We all are aware of the fact that the Recommendation Engine has taken the world by storm. As customers, we are sometimes not even familiar with the recommendations/suggestions we get while using some website or mobile application. We cannot blame it because, more often than not, we are on a website, but we don’t know what we want to do there. Don’t believe it? Try to remember the last time you wanted to listen to songs but didn’t know which one to hear, so you opened the music application Spotify and decided which song to listen to based on the options available.
So, it is safe to say that the recommendation engine has become a part of our lives knowingly or unknowingly. However, have you ever noticed that there is one song on Spotify that you love, but not many people do; it never pops up in any of the lists made by Spotify. Why? Because recommendation engines thrive on feedback from users. If a product does not have a considerable amount of input from the users, the chances are that it might go unnoticed even if the product is extraordinary. This is where the quality products over quantity debates come into play.
How does a Recommendation Engine Work?
To debate on anything related to recommendation engines, it is vital to understand how it works. There are mainly three steps that come under it –
As mentioned above, recommendation engines thrive on data. So, data acquisition is the first step in the process of recommending. It is a process of storing, filtering, and removing data that are not necessary. It can only be obtained when you allow your website to integrate with the recommendation engine or give your storage access.
Once the data is acquired, the next step is to analyze it and shelf it in clusters. It is done through various methods involving machine learning. Some of the standard techniques are collaborative filtering and content-based filtering.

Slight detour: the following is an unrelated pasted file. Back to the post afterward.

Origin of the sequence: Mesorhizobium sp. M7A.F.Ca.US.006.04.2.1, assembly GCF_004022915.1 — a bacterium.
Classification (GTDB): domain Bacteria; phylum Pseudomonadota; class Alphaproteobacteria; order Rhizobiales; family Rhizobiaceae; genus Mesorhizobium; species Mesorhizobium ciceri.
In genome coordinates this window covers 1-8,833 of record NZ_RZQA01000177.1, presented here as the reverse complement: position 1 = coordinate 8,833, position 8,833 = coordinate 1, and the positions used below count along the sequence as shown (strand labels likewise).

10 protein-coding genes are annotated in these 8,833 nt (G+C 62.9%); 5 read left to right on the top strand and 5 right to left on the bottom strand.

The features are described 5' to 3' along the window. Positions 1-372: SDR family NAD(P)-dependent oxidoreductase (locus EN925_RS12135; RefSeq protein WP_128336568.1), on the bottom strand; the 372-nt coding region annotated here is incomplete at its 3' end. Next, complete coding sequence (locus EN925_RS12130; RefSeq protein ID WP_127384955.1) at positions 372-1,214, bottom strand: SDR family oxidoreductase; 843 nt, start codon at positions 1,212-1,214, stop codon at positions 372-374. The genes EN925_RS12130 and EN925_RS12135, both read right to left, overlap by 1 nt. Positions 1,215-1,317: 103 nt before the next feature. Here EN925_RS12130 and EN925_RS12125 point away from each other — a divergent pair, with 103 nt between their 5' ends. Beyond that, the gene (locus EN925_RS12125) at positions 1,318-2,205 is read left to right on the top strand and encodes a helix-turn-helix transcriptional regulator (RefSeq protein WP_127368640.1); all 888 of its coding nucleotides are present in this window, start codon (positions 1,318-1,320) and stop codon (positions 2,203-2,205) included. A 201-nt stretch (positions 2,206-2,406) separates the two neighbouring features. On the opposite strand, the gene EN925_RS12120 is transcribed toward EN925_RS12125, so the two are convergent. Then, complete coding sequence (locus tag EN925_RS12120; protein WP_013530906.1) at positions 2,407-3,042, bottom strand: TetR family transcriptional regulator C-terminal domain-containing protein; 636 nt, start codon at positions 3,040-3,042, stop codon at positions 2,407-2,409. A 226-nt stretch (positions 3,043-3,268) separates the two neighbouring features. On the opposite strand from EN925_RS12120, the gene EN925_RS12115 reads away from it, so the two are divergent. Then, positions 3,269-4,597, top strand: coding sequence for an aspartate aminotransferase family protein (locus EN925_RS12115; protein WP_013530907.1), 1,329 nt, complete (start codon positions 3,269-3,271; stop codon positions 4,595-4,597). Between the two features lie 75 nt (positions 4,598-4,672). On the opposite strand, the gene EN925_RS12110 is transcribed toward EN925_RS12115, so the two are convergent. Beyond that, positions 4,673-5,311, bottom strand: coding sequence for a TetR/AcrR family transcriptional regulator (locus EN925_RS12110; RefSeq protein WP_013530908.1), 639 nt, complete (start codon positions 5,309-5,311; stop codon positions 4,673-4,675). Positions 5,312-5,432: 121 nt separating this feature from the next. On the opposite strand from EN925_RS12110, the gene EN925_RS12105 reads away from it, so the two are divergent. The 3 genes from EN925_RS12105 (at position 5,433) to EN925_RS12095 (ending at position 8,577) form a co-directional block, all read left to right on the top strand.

The last step is to identify the customer’s needs and then give recommendations to them. Any website owner who cares about his/her work must be curious to know which products are being recommended to which user. You can see all the activities of a recommendation engine like the image below if you use Alie.
Quality over Quantity Products in a Recommendation Engine
When a recommendation engine analyzes the data, it usually does so based on the inputs given by a user. What a user is browsing, their likes and dislikes, and what they purchase. When the recommendation engine follows item-based collaborative filtering, even then it has to deal with the products with some user feedback.
For products that are new or do not have any user activity makes it challenging for the recommendation engine to track it and then eventually suggest it to users. So, it is essential to have products/services that your target audience will enjoy.
However, there is one easy way to tackle this problem. It is to employ a recommendation engine where you can add your own algorithm. You can do this on Alie – a recommendation engine platform. Try its 14-day free trial to know more about it.